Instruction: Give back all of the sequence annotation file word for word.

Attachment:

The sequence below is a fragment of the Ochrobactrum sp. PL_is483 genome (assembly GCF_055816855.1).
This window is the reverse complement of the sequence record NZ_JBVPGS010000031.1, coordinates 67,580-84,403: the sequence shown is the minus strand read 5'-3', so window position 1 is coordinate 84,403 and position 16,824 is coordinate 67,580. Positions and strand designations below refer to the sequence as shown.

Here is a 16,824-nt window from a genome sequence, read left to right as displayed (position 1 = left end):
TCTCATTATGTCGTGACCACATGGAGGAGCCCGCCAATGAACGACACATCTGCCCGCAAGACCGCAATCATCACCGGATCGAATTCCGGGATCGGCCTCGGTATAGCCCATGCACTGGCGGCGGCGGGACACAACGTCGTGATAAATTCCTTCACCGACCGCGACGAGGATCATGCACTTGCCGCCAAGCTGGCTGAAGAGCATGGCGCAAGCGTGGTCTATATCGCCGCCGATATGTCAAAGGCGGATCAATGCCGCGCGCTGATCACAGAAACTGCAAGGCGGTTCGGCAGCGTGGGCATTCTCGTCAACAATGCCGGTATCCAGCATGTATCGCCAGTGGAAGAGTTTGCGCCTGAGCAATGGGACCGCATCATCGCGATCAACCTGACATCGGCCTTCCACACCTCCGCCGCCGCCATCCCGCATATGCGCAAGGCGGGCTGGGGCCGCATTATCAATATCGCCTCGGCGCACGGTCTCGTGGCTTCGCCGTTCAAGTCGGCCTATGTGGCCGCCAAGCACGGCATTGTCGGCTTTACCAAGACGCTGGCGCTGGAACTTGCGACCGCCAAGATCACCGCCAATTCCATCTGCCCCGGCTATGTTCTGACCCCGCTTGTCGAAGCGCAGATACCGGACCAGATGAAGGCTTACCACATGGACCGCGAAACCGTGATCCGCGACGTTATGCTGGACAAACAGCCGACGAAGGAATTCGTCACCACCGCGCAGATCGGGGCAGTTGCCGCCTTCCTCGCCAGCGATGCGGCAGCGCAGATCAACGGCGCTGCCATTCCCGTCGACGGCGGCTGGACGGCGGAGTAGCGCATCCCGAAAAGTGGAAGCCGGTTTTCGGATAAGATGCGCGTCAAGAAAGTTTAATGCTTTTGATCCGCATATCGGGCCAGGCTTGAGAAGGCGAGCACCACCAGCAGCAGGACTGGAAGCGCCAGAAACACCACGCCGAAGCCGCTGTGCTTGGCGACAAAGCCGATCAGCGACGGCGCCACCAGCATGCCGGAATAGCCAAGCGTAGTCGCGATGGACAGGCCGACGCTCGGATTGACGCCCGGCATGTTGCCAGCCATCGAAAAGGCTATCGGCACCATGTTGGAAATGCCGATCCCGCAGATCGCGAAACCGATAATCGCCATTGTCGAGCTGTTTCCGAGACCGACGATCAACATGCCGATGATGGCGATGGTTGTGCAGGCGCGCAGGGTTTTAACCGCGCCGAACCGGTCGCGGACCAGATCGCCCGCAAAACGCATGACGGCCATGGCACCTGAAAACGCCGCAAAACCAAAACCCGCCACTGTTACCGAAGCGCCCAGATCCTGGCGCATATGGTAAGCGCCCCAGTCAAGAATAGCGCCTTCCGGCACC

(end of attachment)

The sequence below is a fragment of the Ochrobactrum sp. PL_is483 genome (assembly GCF_055816855.1).
This window is the reverse complement of the sequence record NZ_JBVPGS010000031.1, coordinates 67,580-84,403: the sequence shown is the minus strand read 5'-3', so window position 1 is coordinate 84,403 and position 16,824 is coordinate 67,580. Positions and strand designations below refer to the sequence as shown.

Here is a 16,824-nt window from a genome sequence, read left to right as displayed (position 1 = left end):
TCTCATTATGTCGTGACCACATGGAGGAGCCCGCCAATGAACGACACATCTGCCCGCAAGACCGCAATCATCACCGGATCGAATTCCGGGATCGGCCTCGGTATAGCCCATGCACTGGCGGCGGCGGGACACAACGTCGTGATAAATTCCTTCACCGACCGCGACGAGGATCATGCACTTGCCGCCAAGCTGGCTGAAGAGCATGGCGCAAGCGTGGTCTATATCGCCGCCGATATGTCAAAGGCGGATCAATGCCGCGCGCTGATCACAGAAACTGCAAGGCGGTTCGGCAGCGTGGGCATTCTCGTCAACAATGCCGGTATCCAGCATGTATCGCCAGTGGAAGAGTTTGCGCCTGAGCAATGGGACCGCATCATCGCGATCAACCTGACATCGGCCTTCCACACCTCCGCCGCCGCCATCCCGCATATGCGCAAGGCGGGCTGGGGCCGCATTATCAATATCGCCTCGGCGCACGGTCTCGTGGCTTCGCCGTTCAAGTCGGCCTATGTGGCCGCCAAGCACGGCATTGTCGGCTTTACCAAGACGCTGGCGCTGGAACTTGCGACCGCCAAGATCACCGCCAATTCCATCTGCCCCGGCTATGTTCTGACCCCGCTTGTCGAAGCGCAGATACCGGACCAGATGAAGGCTTACCACATGGACCGCGAAACCGTGATCCGCGACGTTATGCTGGACAAACAGCCGACGAAGGAATTCGTCACCACCGCGCAGATCGGGGCAGTTGCCGCCTTCCTCGCCAGCGATGCGGCAGCGCAGATCAACGGCGCTGCCATTCCCGTCGACGGCGGCTGGACGGCGGAGTAGCGCATCCCGAAAAGTGGAAGCCGGTTTTCGGATAAGATGCGCGTCAAGAAAGTTTAATGCTTTTGATCCGCATATCGGGCCAGGCTTGAGAAGGCGAGCACCACCAGCAGCAGGACTGGAAGCGCCAGAAACACCACGCCGAAGCCGCTGTGCTTGGCGACAAAGCCGATCAGCGACGGCGCCACCAGCATGCCGGAATAGCCAAGCGTAGTCGCGATGGACAGGCCGACGCTCGGATTGACGCCCGGCATGTTGCCAGCCATCGAAAAGGCTATCGGCACCATGTTGGAAATGCCGATCCCGCAGATCGCGAAACCGATAATCGCCATTGTCGAGCTGTTTCCGAGACCGACGATCAACATGCCGATGATGGCGATGGTTGTGCAGGCGCGCAGGGTTTTAACCGCGCCGAACCGGTCGCGGACCAGATCGCCCGCAAAACGCATGACGGCCATGGCACCTGAAAACGCCGCAAAACCAAAACCCGCCACTGTTACCGAAGCGCCCAGATCCTGGCGCATATGGTAAGCGCCCCAGTCAAGAATAGCGCCTTCCGGCACC